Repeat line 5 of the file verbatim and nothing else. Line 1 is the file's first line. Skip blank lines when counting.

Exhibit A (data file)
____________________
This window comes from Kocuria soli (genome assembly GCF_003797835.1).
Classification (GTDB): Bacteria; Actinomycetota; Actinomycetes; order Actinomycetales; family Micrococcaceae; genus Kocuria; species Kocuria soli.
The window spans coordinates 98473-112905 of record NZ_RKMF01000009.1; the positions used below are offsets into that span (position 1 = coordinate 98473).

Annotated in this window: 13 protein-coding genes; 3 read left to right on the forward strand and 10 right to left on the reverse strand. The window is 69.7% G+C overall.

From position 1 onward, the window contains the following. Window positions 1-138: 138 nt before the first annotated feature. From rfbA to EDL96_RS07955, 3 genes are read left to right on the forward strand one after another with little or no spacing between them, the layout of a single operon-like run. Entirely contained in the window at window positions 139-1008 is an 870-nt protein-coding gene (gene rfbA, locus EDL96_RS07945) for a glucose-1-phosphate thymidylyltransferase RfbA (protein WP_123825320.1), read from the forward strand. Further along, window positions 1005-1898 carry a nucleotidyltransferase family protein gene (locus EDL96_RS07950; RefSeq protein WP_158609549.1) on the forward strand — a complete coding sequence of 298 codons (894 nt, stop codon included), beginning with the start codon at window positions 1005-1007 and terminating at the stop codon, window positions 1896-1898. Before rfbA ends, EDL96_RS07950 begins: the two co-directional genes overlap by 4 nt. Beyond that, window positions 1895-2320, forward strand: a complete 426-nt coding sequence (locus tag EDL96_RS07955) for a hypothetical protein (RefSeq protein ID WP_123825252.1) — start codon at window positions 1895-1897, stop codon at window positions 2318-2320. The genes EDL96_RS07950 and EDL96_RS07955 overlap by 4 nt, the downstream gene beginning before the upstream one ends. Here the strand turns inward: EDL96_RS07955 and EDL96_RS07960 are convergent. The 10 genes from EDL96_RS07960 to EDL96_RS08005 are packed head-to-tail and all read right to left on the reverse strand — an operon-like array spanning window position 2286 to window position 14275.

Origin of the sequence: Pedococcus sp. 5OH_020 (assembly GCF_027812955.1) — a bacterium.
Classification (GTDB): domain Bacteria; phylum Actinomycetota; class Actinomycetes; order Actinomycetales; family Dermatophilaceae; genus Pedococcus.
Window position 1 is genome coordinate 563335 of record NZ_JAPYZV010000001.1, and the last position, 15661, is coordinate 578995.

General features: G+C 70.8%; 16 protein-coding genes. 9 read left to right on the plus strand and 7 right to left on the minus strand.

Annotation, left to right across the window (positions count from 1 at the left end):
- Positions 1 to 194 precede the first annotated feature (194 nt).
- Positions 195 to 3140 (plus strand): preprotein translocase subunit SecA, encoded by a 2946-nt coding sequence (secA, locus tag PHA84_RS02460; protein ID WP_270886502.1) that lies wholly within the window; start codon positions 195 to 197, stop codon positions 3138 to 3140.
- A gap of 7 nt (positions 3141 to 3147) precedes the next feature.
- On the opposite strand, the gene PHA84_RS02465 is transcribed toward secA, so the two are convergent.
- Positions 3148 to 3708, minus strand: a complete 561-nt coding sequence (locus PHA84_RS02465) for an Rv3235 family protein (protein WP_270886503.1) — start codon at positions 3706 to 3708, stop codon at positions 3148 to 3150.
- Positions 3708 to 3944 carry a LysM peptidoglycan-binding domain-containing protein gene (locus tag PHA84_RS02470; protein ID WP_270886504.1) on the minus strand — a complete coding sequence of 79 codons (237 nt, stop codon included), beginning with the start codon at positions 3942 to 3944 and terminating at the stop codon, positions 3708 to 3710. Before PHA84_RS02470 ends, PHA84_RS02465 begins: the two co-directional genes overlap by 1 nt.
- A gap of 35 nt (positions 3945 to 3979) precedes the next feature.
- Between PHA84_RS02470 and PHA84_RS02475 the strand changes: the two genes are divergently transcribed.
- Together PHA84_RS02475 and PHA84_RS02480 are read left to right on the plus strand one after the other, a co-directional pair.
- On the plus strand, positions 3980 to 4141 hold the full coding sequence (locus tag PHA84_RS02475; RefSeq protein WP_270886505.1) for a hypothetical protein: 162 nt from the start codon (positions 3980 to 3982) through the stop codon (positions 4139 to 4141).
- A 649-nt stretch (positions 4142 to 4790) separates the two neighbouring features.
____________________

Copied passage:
From position 1 onward, the window contains the following. Window positions 1-138: 138 nt before the first annotated feature. From rfbA to EDL96_RS07955, 3 genes are read left to right on the forward strand one after another with little or no spacing between them, the layout of a single operon-like run. Entirely contained in the window at window positions 139-1008 is an 870-nt protein-coding gene (gene rfbA, locus EDL96_RS07945) for a glucose-1-phosphate thymidylyltransferase RfbA (protein WP_123825320.1), read from the forward strand. Further along, window positions 1005-1898 carry a nucleotidyltransferase family protein gene (locus EDL96_RS07950; RefSeq protein WP_158609549.1) on the forward strand — a complete coding sequence of 298 codons (894 nt, stop codon included), beginning with the start codon at window positions 1005-1007 and terminating at the stop codon, window positions 1896-1898. Before rfbA ends, EDL96_RS07950 begins: the two co-directional genes overlap by 4 nt. Beyond that, window positions 1895-2320, forward strand: a complete 426-nt coding sequence (locus tag EDL96_RS07955) for a hypothetical protein (RefSeq protein ID WP_123825252.1) — start codon at window positions 1895-1897, stop codon at window positions 2318-2320. The genes EDL96_RS07950 and EDL96_RS07955 overlap by 4 nt, the downstream gene beginning before the upstream one ends. Here the strand turns inward: EDL96_RS07955 and EDL96_RS07960 are convergent. The 10 genes from EDL96_RS07960 to EDL96_RS08005 are packed head-to-tail and all read right to left on the reverse strand — an operon-like array spanning window position 2286 to window position 14275.